Edward C. Taylor, inventor of the anti-cancer drug Alimta has, with his wife Virginia, donated $1 million to establish an endowed fund for chemistry research at Hamilton College. Alimta has now been on the market for four-and-a-half years. It is approved in 92 countries, including the United States, for both first-line and second-line lung cancer, and is the only drug approved for the treatment of mesothelioma, a rare form of lung cancer caused by asbestos exposure. Alimta is also in clinical trials for breast, head, neck and thyroid cancer.
The Taylor couple has established The Edward and Virginia Taylor Fund for Student/Faculty Research in Chemistry at Hamilton College. The $1 million fund was established to inspire students interested in chemical research and to facilitate their work. The fund will offer students the chance to pursue research in organic chemistry, biochemistry, physical chemistry and other divisions of chemical research beginning in the summer of 2009.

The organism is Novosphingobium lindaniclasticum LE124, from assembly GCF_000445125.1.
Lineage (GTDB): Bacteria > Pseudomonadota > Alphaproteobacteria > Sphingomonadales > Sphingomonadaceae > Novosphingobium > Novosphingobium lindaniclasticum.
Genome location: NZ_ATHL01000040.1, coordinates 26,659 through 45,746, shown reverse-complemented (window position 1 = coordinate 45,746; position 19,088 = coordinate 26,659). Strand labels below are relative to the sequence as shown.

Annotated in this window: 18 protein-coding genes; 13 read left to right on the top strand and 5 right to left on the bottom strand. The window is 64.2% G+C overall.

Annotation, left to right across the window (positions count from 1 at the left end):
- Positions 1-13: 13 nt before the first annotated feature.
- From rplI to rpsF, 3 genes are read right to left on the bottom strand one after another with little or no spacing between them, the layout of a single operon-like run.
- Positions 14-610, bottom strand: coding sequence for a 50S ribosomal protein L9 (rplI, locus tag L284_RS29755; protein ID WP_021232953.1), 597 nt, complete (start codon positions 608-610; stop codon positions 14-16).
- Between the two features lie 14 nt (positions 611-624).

In the developmental and research stages of Alimta, Taylor’s Princeton lab did not have the facilities to turn the compound he synthesized into an effective medication. In 1985 a formal partnership between Princeton and Eli Lilly was established with the objective of exploring this new research and development in depth. Hundreds of new compounds were prepared and examined; finally, Taylor came up with a new compound that was extraordinarily promising. After 12 years of extensive efforts by Lilly, this compound became the new cancer drug, Alimta.
Beginning in 2009, Taylor’s gift will offer students at Hamilton the opportunity to follow a similar path of discovery and this donation offers the world new hope for future treatments of devastating illnesses.